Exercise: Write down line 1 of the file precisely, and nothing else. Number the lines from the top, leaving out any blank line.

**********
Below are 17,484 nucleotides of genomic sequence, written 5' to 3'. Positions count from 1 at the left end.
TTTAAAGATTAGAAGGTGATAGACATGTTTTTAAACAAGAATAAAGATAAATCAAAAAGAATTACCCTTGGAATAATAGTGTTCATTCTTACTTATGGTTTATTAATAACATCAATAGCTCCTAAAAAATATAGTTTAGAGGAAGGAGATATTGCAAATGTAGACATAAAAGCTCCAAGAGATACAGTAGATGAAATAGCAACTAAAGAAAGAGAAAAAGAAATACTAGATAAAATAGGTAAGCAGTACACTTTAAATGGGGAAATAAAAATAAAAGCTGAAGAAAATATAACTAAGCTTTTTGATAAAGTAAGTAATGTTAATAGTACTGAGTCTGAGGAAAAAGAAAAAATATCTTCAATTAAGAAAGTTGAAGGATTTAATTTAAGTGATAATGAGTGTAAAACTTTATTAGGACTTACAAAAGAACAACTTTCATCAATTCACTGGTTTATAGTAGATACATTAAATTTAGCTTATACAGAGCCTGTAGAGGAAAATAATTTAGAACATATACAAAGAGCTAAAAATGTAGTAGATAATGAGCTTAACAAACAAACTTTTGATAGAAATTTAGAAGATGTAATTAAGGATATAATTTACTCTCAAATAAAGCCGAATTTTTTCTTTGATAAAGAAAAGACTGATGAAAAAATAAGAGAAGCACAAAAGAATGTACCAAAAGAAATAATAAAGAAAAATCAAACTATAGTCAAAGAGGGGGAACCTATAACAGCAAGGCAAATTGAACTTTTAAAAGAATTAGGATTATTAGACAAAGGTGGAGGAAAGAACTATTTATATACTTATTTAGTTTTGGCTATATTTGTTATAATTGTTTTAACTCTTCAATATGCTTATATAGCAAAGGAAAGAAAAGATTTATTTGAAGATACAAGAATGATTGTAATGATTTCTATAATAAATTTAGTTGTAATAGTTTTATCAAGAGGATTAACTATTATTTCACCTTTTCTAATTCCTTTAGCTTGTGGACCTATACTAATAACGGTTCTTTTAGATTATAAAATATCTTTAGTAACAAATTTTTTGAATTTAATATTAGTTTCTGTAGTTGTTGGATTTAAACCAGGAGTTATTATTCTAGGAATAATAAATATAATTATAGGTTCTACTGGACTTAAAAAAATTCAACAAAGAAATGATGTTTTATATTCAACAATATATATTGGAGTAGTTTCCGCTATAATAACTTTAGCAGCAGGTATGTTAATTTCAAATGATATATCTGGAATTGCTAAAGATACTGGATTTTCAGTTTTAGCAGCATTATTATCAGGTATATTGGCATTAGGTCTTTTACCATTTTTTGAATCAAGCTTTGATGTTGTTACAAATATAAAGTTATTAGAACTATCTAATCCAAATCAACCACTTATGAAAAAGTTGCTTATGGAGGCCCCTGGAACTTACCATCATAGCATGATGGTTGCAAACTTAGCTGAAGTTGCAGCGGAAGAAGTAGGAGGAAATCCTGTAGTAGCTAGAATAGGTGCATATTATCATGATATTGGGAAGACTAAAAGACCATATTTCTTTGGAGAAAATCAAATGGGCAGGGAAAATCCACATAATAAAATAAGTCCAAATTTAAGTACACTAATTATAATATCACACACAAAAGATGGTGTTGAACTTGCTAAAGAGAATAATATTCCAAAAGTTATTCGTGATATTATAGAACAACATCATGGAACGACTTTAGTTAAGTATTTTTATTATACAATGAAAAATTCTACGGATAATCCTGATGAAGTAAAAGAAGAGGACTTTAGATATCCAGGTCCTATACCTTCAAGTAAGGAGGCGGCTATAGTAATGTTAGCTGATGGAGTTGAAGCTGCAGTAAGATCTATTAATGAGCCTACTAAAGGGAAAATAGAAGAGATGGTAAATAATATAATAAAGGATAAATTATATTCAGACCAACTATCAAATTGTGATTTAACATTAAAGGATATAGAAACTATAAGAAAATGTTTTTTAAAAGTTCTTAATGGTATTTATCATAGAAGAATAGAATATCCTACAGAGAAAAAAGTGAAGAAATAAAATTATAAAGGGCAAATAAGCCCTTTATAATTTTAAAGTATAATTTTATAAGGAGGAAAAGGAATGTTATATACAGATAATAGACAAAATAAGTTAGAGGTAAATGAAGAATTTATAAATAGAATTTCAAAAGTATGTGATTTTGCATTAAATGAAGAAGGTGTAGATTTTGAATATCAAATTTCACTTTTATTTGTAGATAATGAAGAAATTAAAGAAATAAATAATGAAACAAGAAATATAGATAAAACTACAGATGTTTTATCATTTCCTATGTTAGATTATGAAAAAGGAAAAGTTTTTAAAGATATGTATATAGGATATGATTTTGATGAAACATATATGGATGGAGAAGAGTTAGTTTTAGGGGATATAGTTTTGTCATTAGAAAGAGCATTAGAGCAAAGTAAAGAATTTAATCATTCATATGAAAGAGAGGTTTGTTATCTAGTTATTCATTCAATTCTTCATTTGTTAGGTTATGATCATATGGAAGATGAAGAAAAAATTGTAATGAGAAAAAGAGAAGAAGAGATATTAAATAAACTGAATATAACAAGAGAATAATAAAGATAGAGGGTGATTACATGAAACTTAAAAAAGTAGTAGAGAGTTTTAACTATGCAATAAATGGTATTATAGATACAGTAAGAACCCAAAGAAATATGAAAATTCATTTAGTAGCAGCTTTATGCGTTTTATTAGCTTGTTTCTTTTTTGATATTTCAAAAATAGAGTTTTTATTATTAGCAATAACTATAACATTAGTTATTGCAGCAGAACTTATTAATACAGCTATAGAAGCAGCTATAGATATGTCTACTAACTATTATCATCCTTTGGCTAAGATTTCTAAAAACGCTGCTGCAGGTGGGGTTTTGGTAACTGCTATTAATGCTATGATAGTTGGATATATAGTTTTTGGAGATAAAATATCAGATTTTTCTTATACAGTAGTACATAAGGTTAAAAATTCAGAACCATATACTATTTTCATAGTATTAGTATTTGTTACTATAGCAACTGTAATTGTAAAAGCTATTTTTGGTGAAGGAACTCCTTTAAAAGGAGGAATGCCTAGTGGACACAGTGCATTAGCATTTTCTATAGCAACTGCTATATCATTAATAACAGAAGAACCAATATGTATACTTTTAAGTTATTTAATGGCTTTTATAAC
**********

Below are 17,484 nucleotides of genomic sequence, written 5' to 3'. Positions count from 1 at the left end.